Prime Minister Narendra Modi’s Rs 3 lakh crore revival support for Micro, Small & Medium Enterprises or MSMEs through Guaranteed Emergency Credit Line (GECL) has gained quick traction among targeted beneficiaries. While the rules for the scheme were notified barely 10 days ago, sources say over 1.5 lakh have already availed of the facility.

Speaking to India Today TV, a senior finance ministry official said that till Friday for 1.5 lakh successful MSMEs and businesses, the total loan sanctioned stands at approximately Rs 13,500 crore while over Rs 6000 crore has already been disbursed.

So enthused is the government by the response that there is an assessment that the majority of businesses including MSMEs interested in using the opportunity may avail the scheme by the end of June itself.

The Guaranteed Emergency Credit Line (GECL) scheme aims to benefit 45 lakh MSMEs and businesses. The scheme is scheduled to stay in operation till October 31 or till an amount of Rs 3 lakh crore is sanctioned under the GECL, whichever is earlier.

The government had announced the scheme as part of the newly-coined slogan Atmanirbhar Bharat Yojna on February 29, 2020.

It mandates banks to provide loans up to Rs 3 lakh crore to MSMEs and businesses with Rs 100 crore turnover and Rs 25 crore loan outstanding. The key element of the scheme is the government standing as a guarantor for the MSMEs and business borrowers.

Under the scheme, up to 20 per cent of outstanding is being provided as a new term loan. Compared to 14 per cent cap on interest by NBFCs, the rate has been capped at 9.25 per cent for banks and financial institutions. Public sector banks, on the other hand, have agreed to provide a loan at 7.5 per cent.

The official said, “It is not a scheme for which a beneficiary has to apply. It is a pre-approved one, you have to say no to opt-out. Banks are reaching to all eligible borrowers by sending them pre-approved loan letters that require zero collateral. The idea is not to make borrowers queue up and face harassment at the lending institutions.”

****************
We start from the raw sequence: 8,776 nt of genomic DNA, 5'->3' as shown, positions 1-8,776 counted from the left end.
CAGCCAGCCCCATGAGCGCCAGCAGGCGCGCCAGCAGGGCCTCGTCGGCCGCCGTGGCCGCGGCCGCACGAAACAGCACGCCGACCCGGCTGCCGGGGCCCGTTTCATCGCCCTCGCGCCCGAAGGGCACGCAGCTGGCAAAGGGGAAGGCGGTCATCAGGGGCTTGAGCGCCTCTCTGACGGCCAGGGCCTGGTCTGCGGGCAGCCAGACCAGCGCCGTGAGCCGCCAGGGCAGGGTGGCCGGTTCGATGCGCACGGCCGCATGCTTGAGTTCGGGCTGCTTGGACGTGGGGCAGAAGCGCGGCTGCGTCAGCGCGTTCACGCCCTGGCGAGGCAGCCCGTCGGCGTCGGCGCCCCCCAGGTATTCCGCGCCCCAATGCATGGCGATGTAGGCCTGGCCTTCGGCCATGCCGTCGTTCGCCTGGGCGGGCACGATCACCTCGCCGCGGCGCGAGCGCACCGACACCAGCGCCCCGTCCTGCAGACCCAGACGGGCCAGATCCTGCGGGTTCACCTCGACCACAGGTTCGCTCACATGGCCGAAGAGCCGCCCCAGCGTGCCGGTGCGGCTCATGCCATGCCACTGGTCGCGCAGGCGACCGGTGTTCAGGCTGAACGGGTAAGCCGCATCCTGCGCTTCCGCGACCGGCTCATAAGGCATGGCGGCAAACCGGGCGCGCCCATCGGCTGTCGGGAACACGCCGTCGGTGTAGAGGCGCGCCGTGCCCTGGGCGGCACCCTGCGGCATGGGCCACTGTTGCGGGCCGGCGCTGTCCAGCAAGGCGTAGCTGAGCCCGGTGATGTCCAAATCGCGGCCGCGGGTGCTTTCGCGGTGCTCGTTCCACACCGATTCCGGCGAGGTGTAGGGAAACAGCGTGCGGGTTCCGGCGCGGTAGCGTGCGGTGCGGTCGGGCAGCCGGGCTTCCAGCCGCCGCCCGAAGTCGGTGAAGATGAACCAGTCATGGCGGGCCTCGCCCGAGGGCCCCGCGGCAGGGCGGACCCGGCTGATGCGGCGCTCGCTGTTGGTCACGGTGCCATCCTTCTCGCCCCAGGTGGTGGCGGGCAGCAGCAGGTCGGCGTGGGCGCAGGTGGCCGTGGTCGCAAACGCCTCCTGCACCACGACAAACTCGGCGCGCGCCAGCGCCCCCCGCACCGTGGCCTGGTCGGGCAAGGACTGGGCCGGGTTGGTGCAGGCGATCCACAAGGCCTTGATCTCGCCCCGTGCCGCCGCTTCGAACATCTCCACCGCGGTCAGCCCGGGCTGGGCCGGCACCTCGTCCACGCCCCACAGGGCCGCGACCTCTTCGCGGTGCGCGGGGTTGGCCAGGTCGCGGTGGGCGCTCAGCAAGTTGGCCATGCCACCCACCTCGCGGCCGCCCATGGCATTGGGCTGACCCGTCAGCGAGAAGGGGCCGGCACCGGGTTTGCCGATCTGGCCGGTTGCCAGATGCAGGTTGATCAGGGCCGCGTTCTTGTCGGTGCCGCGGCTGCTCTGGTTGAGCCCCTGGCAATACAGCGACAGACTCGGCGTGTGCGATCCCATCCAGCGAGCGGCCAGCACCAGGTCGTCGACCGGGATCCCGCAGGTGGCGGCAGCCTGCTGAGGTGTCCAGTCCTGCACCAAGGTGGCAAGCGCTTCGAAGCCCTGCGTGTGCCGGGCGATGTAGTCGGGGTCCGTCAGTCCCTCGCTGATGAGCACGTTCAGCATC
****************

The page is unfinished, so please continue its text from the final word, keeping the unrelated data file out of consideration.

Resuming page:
The scheme comes with a one-year moratorium on the principal amount borrowed. However, there is no moratorium on interest payable during the period. The borrowers can pay back the principal in 36 installments but that is after the moratorium period is over.

The guidelines issued by the nodal agency for the scheme — National Credit Guarantee Trustee Company Ltd — had laid down that not only MSMEs but also other businesses that include traders and partnerships that meet the eligibility criteria can avail the credit.

The banks and lenders are expected to evaluate credit proposals by bringing into play prudent banking discretion.

While the government is upbeat over the schemes potential to bail out MSMEs and businesses in distress, former RBI Governor Raghuram Rajan, speaking to India Today TV, said, “This scheme is perhaps the most practical component of the Rs 21 lakh crore Atmanirbhar Bharat Abhiyaan OR ABA announced by the government. It doesn’t address the entire gamut of the crisis faced by the sector.”

He said, “The government standing guarantee for additional borrowings is welcome. But what about those MSMEs and businesses that do not have loans but have taken a hit during the lockdown. These are actually units that might have been extremely viable. But the ABA doesn’t cover them.”

This scheme, however, does cover borrowers under the government’s flagship — MUDRA scheme. It provides for a borrower to get a credit up to Rs 5 crore. The eligibility condition also includes GST registration except for those products where such registration is exempt.

For the scheme, the Union Cabinet had cleared a corpus of Rs 41,600 crore. This corpus would be spread over a period of four years starting from the current fiscal.

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